I rarely use headphones for phone calls, but what I like to use is Siri. The Soundcore Liberty 2 also allows this without any problems. Pressing the button on one of the two earphones for about 1 second starts the voice assistant.
Speech recognition is very good and was reliable even with background noise. So nothing stands in the way of using Siri with the Liberty 2.
I was very curious about the sound quality of the Soundcore Liberty true wireless headphones. I recently tested the Easy Acc X100, which sounded very solid. The Liberty 2 type the sound a bit again. The highs are clear - without sounding obtrusive. The bass is full and the overall sound is nice and warm and round.
If you are not happy with the factory settings, you can use the equalizer via the Anker Soundcore app and choose from a large number of presets that further improve the sound for certain types of music or use cases.
With the options of the equalizer, in my opinion, there are no more open wishes. The best part is that the equalizer works in the earbuds and doesn't depend on any specific app. So, even if you close the Soundcore app and consume your audio stuff with any music app, the EQ adjustment takes place in the headphones. In my opinion, Anker solved that very well.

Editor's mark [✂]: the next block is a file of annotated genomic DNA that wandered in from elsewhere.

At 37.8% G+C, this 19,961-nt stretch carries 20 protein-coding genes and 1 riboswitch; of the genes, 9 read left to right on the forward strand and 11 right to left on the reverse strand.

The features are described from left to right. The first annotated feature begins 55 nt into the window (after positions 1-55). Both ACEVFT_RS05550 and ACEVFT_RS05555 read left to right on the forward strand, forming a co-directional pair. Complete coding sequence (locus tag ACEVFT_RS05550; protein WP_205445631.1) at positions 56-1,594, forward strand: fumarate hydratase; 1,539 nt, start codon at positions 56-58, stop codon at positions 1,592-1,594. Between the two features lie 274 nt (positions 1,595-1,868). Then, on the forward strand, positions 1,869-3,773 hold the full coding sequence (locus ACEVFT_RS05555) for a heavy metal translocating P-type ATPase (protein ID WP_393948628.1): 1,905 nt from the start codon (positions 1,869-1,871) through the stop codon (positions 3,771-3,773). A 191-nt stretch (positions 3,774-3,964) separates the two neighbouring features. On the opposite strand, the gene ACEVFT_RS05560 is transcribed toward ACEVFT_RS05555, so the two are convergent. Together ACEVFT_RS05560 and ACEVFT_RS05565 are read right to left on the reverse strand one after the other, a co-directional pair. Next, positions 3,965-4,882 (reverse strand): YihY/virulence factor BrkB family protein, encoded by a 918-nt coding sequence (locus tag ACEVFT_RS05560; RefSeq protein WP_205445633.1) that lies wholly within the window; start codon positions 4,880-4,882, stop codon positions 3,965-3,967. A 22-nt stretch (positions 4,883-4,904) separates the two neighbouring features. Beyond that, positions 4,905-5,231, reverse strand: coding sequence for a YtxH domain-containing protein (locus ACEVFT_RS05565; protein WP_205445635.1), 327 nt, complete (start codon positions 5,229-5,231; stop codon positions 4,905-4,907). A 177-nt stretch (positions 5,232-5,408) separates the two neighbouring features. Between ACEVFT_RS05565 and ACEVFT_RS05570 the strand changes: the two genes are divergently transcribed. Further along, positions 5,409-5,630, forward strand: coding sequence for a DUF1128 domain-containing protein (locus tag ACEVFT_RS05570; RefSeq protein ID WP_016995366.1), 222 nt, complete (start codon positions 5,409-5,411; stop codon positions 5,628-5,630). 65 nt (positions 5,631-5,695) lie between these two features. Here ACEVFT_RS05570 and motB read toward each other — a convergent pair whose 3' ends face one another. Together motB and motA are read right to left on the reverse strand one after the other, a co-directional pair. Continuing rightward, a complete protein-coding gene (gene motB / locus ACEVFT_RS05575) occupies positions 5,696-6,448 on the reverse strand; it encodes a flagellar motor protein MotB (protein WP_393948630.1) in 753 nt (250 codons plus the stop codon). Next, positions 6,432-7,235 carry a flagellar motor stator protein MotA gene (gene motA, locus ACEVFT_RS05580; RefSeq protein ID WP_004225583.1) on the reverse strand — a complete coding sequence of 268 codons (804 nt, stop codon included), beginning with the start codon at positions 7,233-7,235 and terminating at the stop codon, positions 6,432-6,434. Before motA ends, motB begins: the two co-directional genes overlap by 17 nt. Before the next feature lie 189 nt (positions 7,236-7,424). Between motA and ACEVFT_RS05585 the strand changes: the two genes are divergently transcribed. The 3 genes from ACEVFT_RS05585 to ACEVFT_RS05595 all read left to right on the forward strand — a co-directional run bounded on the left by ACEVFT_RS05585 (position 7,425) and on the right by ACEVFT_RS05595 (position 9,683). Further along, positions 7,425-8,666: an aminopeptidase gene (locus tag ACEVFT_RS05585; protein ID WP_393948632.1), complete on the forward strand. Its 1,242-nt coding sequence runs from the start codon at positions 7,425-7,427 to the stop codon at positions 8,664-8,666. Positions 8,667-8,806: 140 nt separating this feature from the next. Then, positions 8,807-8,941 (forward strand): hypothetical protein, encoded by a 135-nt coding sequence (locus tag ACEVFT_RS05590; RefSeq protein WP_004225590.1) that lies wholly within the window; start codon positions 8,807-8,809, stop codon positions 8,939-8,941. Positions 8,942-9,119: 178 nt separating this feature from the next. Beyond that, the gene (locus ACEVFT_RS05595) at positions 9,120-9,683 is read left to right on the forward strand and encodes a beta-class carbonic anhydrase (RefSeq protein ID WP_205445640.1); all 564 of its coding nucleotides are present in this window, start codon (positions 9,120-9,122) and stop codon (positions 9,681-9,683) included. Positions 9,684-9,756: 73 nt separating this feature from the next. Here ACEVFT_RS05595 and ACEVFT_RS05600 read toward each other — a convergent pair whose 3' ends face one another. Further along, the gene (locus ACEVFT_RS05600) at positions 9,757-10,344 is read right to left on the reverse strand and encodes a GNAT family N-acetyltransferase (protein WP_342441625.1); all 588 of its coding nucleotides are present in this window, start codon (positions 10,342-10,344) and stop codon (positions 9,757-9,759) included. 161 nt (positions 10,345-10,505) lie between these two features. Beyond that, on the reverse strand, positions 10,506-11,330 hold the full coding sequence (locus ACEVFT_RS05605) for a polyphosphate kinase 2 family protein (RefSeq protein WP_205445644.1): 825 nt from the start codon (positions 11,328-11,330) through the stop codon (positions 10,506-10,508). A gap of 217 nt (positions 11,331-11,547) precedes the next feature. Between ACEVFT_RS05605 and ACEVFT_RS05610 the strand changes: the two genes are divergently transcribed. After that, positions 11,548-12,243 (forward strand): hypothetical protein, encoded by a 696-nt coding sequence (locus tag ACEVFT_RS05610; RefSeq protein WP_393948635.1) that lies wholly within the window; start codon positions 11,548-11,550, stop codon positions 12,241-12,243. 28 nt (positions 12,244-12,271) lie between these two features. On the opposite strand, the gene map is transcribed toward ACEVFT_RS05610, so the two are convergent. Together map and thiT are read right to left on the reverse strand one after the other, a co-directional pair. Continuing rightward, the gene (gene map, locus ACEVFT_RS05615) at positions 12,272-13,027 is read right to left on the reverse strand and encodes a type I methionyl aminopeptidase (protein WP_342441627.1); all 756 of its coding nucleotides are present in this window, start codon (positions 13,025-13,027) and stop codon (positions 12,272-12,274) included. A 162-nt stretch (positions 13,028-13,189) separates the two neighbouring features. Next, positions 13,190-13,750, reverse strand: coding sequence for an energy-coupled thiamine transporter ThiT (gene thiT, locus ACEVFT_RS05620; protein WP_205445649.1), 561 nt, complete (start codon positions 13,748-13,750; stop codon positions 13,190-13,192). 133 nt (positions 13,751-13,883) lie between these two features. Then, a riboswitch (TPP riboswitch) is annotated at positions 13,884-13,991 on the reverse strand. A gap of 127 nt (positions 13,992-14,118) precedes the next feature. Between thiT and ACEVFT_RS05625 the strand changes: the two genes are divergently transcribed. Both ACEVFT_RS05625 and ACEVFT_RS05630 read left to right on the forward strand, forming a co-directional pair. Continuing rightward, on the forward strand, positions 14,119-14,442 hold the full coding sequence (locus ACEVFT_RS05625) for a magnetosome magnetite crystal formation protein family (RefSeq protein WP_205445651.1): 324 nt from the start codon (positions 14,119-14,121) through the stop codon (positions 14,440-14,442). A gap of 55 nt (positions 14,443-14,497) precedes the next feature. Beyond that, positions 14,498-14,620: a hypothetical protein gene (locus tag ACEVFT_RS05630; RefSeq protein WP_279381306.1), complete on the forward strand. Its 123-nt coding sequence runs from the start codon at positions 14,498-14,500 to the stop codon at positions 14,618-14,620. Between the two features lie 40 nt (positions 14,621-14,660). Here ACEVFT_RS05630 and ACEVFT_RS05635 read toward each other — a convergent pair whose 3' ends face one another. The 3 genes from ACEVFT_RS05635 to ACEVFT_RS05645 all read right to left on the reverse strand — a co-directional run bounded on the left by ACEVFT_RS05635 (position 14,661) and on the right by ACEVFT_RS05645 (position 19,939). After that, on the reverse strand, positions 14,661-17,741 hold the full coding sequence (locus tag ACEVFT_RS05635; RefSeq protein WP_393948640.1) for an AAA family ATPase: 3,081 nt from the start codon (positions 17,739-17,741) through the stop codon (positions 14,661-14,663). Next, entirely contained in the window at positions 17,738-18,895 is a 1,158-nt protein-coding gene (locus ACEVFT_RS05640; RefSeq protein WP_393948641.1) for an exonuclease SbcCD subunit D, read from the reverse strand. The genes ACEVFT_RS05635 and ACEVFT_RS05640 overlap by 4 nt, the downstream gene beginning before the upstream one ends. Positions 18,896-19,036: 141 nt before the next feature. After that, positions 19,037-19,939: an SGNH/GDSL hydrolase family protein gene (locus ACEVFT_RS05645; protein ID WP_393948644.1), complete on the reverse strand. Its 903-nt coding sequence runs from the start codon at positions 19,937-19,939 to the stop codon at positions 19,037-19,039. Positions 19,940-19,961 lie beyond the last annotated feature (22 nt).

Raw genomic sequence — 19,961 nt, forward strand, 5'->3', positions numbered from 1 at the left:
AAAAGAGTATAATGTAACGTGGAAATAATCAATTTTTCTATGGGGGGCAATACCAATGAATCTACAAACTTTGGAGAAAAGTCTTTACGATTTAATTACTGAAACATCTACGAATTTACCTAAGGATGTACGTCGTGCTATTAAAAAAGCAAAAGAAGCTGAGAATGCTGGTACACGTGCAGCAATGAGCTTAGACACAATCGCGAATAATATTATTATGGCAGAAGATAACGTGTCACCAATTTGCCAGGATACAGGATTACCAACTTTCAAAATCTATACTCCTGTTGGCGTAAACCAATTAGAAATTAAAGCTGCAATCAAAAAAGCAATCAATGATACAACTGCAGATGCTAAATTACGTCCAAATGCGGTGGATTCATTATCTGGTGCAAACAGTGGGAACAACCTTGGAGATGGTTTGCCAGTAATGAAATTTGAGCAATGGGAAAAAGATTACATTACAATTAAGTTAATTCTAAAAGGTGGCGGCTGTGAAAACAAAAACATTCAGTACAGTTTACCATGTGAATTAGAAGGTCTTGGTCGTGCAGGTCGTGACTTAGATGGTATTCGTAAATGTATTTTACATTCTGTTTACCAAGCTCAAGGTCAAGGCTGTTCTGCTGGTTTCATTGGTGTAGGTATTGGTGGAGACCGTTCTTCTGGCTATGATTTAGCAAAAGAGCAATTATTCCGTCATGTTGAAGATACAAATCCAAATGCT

The HearID feature is theoretically an adaptation of the sound to the hearing characteristics of your own ears. To measure this, the Soundcore app plays tones in different frequencies and volumes and you type in the app when you hear the tone or when it becomes inaudible again.
That sounds like a good idea, but unfortunately I couldn't use HearID on myself. The test threw an error each time towards the end and aborted. It is possible that a firmware update will solve the problem here, but things have not yet gone smoothly for me.
I have been using the Liberty 2 for a few days and found the change in sound through the presets in the equalizer particularly impressive. The Soundcore app, which is also used with Anker Bluetooth boxes, is very sophisticated and easy to use. This makes it very convenient for new users to set up and configure the true wireless headphones.
However, the app is no longer necessary for daily use. Once you have chosen the EQ settings, you can do without an app at all.
It's a bit of a shame that the headphones don't automatically pause playback when you take them out of your ear. I would have expected such a feature for almost 100 euros RRP.
Despite everything, the Soundcore Liberty 2 offers a well-rounded package. If you have the chance to get them on sale, I would recommend them. For 100 euros I think they are a bit expensive.
You can find the Soundcore Liberty 2 here at Amazon or via the following product box:
I took a picture of the instructions for the Soundcore Liberty 2 and stored it here as photos. If you are looking for them at some point, this might be helpful:
Jens has been running the blog since 2012. He appears as Sir Apfelot for his readers and helps them with problems of a technical nature. In his free time he drives electric unicycles, takes photos (preferably with his iPhone, of course), climbs around in the Hessian mountains or hikes with the family. His articles deal with Apple products, news from the world of drones or solutions for current bugs.
The page contains affiliate links / images: Amazon.de